Back in the very early days of Domain name registration, there was one and only one company who handled the task, Network Solutions. We’ll skip the back story, but an anti-trust suit was filed and on November 30, 1999 under the supervision of Internet Corporation for Assigned Names and Numbers (ICANN), the market was opened to other businesses. As the structure was developed and tested, several testbed registrars began using this new approach as early as March 11, 1999. Since then, over 900 registrars have entered the market for domain name registration services.  The competition created by the shared registration system enables end users to choose from many registrars offering a range of related services at varying prices.

There are many registration/hosting services that offer you cut-rate deals on registering a domain name. Some offer to manage the domain for you. If you are creating your website yourself, I don’t recommend many of these services. If you want to make changes later down the road, it could cost you additional fees, or delay your ability to make changes from a day to a week or more.

Instead, I still recommend people register their domain at Network Solutions (netsol.com). You gain complete control over you domain and if you like their hosting service package, you can even host your site with them. Though I don’t recommend that part.

There are some popular alternatives, namely GoDaddy.com. If you want to be nickle and dimed to death; go for it. I can’t stand GoDaddy and have had more problems customizing, changing or moving sites from their services than any other service provider.

At Network Solutions, you have the option of setting up a free domain management account to manage changes to your domain through out its life. I highly recommend this. Whither you want to change your mailing address, email, or other contact information, to your owner name, or moving from one host to another, you control your domain. And NetSol does make it easy to do all these things.  Also, if you really get into this and begin to register more than one domain, the NetSol management account will allow you to mange all your domains in one place. Something that’s VERY useful.

Hosting Services
Now once you have a domain you need a place that will host your website. This is where things get tricky. Used to be you could go to HostFinders.com and compare hosting packages side by side. But they don’t exist anymore. It’s also hard to write an article like this with links to service providers because while this information doesn’t change a lot, the resources do. So do a Google Search for “web host comparisons” and check out the latest business articles that do these comparisons for you. Check out those articles from PCworld.com, cNet.com and business periodicals like the Wall Street Journal, Business News Daily and Entrepreneur.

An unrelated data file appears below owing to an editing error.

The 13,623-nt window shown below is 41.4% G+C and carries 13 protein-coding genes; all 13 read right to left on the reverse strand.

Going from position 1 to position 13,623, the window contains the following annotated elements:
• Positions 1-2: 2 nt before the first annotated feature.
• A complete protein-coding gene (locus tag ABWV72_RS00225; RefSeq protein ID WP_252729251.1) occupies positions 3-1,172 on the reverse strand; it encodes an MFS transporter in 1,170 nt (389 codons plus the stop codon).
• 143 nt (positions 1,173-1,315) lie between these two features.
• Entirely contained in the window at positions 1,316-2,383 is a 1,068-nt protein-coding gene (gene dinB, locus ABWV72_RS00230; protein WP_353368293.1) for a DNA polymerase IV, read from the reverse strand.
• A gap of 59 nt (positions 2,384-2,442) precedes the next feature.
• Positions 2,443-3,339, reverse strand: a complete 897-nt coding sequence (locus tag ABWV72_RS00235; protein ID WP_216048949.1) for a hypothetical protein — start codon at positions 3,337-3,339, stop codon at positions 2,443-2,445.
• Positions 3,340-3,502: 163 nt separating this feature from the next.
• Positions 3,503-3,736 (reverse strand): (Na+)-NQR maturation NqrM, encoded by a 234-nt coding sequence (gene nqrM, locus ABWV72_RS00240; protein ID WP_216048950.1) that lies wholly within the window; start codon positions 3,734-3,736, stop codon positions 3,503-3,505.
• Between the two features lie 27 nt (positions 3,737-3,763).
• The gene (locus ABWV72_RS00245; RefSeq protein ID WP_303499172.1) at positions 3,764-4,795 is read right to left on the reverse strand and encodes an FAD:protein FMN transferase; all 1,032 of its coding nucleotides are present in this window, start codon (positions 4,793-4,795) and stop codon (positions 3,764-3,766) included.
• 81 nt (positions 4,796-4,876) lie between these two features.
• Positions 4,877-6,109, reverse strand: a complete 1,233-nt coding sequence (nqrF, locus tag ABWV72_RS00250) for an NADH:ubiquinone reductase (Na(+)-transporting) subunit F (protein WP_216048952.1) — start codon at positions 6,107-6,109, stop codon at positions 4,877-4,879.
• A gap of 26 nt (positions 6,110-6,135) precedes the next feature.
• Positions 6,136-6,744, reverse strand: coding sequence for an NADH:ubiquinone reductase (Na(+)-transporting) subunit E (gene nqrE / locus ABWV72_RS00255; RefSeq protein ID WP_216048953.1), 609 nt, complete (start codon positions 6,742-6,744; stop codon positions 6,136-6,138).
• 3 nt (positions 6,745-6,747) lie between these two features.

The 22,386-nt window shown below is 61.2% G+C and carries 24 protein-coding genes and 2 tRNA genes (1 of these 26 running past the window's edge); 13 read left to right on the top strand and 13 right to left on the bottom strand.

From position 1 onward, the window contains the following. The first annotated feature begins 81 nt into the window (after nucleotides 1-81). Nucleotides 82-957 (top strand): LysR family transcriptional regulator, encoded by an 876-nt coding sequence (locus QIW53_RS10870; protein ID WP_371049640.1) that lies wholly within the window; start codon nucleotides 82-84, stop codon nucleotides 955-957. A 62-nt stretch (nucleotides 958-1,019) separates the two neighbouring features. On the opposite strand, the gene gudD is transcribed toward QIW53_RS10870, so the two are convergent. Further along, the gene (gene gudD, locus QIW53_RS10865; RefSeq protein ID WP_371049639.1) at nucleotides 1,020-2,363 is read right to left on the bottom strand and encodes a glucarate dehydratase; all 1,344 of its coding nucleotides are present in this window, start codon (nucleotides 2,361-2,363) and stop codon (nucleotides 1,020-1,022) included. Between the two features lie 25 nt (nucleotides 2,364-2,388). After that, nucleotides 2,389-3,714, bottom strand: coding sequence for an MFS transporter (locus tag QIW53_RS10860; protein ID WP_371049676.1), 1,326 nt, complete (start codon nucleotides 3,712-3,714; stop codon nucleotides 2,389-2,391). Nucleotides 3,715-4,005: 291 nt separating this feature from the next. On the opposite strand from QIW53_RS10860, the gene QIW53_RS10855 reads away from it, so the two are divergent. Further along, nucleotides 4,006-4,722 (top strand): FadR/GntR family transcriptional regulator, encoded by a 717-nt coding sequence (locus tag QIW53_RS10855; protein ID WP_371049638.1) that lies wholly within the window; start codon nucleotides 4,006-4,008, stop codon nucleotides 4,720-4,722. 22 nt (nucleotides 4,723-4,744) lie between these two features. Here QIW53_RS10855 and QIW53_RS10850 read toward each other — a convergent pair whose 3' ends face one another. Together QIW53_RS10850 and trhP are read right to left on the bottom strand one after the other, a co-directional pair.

But be careful and read the fine print. What looks like a good deal because it’s cheap, isn’t a good deal because there are hidden costs involved or services you want that aren’t offered. So don’t just look at the price. Look for the features you’re interested in.

You want to look carefully at pricing for varying services, or the offered “all-included” packages. Does the host offer email services, if so how many email accounts can you create? Does it have an email autoresponder service (yes you want this)? Will it provide a static IP address, or is that an additional charge (and yes this is something you want too). Do they provide 24/7 support if you need help with your site and is there an extra charge for that? Space and bandwidth are also important, especially if you have an online store that becomes popular. Of course you can plan small and worry about upgrading later. But make sure the host offers competitive services for those upgrades.

Here are the providers I recommend as of this writing. But check out a side by side comparison from PCWorld.com (again at the time of this article).

BlueHost.com
BlueHost is a good place for a static or eCommerce website, or a blog. They provide installation wizards to help you install additional services in setting up your site and they have pretty good prices for their packages too.

JustHost.com
Another good place for both. They provide installation wizards to help you install additional services in setting up your site and they have pretty good prices for their packages too.

WordPress.com
If you want a blog, this is the place for you. But keep in mind that WordPress.com DOES NOT offer email services. So if you want an email address with your domain name, you’re not going to get it here. If that’s ok with you, then WordPress is a really nice place to host a blog and you’ll find a great deal of help in setting up special features from other bloggers and support staff.

** One thing about WordPress.com that you can’t get with the others; a free blog! You don’t have to register a domain name to begin your web presence for blogging. If you want a place to write, but you’re not sure if you’re going to like this, then start out free and see where it takes you. Your blog will be whatyoucallit.wordpress.com. So this might not be something you want to do for your business. But you can switch that domain to one of your choosing later on for a small fee. You can even register the new domain through WordPress to do it.

So if you like MyPinkFuzzies.com as a domain name, but you’re not sure you want to spend money on it yet; sign up for the free blog MyPinkFuzzies.Wordpress.com and find out if you like blogging. If that domain name isn’t available when it comes around time for you to register it, WordPress will help you with alternative names. But remember; you will not be able to have myname@mypinkfuzzies.com. But like everything else in the world, you can find an eMail host who will get you that email account; for a fee of course. Google offers this, if you want to find a place that does that kind of thing.

I guess this might be a good time to say, if you want a blog, I recommend WordPress. While there are competitors and alternatives, they’re not as user-friendly and some aren’t up to par as much as WordPress is.

Whatever you decide, remember that the site is only the first part of the task of being found. You still have to engage in an Internet Marketing campaign.

© 1997-2014 Springwolf, D.D., Ph.D., Springwolf's Kosmos. All Rights Reserved.
© 1997-2014 Springwolf, D.D., Ph.D., Springwolf’s Kosmos. All Rights Reserved.